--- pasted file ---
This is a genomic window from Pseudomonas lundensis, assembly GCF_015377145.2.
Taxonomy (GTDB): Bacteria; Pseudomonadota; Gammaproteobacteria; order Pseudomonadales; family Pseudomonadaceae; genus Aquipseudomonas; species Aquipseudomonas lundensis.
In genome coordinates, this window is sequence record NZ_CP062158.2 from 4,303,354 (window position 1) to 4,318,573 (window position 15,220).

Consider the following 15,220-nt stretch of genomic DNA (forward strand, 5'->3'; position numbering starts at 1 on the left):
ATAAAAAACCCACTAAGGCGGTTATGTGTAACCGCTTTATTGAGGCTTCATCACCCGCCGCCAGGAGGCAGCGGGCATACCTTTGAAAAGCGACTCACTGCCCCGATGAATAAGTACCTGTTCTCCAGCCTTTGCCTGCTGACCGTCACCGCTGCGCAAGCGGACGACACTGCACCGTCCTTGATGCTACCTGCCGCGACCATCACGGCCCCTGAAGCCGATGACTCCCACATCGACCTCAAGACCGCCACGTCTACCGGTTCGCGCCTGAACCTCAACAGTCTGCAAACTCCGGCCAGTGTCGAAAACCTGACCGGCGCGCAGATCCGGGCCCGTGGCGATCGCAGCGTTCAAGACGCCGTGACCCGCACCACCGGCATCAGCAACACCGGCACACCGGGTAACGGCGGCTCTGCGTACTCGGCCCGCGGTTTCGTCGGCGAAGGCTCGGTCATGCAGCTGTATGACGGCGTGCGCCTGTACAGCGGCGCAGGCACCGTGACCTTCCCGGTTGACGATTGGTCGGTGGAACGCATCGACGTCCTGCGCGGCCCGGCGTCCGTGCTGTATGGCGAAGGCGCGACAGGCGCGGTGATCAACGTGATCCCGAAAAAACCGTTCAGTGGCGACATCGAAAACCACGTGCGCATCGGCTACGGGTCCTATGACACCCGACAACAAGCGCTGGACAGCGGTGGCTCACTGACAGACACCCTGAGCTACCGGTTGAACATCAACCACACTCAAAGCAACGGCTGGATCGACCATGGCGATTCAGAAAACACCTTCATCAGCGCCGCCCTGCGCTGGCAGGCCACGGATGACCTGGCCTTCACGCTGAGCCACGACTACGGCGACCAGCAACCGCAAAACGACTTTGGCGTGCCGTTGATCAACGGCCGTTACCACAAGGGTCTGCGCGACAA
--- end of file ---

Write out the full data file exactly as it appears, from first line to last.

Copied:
This is a genomic window from Pseudomonas lundensis, assembly GCF_015377145.2.
Taxonomy (GTDB): Bacteria; Pseudomonadota; Gammaproteobacteria; order Pseudomonadales; family Pseudomonadaceae; genus Aquipseudomonas; species Aquipseudomonas lundensis.
In genome coordinates, this window is sequence record NZ_CP062158.2 from 4,303,354 (window position 1) to 4,318,573 (window position 15,220).

Consider the following 15,220-nt stretch of genomic DNA (forward strand, 5'->3'; position numbering starts at 1 on the left):
ATAAAAAACCCACTAAGGCGGTTATGTGTAACCGCTTTATTGAGGCTTCATCACCCGCCGCCAGGAGGCAGCGGGCATACCTTTGAAAAGCGACTCACTGCCCCGATGAATAAGTACCTGTTCTCCAGCCTTTGCCTGCTGACCGTCACCGCTGCGCAAGCGGACGACACTGCACCGTCCTTGATGCTACCTGCCGCGACCATCACGGCCCCTGAAGCCGATGACTCCCACATCGACCTCAAGACCGCCACGTCTACCGGTTCGCGCCTGAACCTCAACAGTCTGCAAACTCCGGCCAGTGTCGAAAACCTGACCGGCGCGCAGATCCGGGCCCGTGGCGATCGCAGCGTTCAAGACGCCGTGACCCGCACCACCGGCATCAGCAACACCGGCACACCGGGTAACGGCGGCTCTGCGTACTCGGCCCGCGGTTTCGTCGGCGAAGGCTCGGTCATGCAGCTGTATGACGGCGTGCGCCTGTACAGCGGCGCAGGCACCGTGACCTTCCCGGTTGACGATTGGTCGGTGGAACGCATCGACGTCCTGCGCGGCCCGGCGTCCGTGCTGTATGGCGAAGGCGCGACAGGCGCGGTGATCAACGTGATCCCGAAAAAACCGTTCAGTGGCGACATCGAAAACCACGTGCGCATCGGCTACGGGTCCTATGACACCCGACAACAAGCGCTGGACAGCGGTGGCTCACTGACAGACACCCTGAGCTACCGGTTGAACATCAACCACACTCAAAGCAACGGCTGGATCGACCATGGCGATTCAGAAAACACCTTCATCAGCGCCGCCCTGCGCTGGCAGGCCACGGATGACCTGGCCTTCACGCTGAGCCACGACTACGGCGACCAGCAACCGCAAAACGACTTTGGCGTGCCGTTGATCAACGGCCGTTACCACAAGGGTCTGCGCGACAA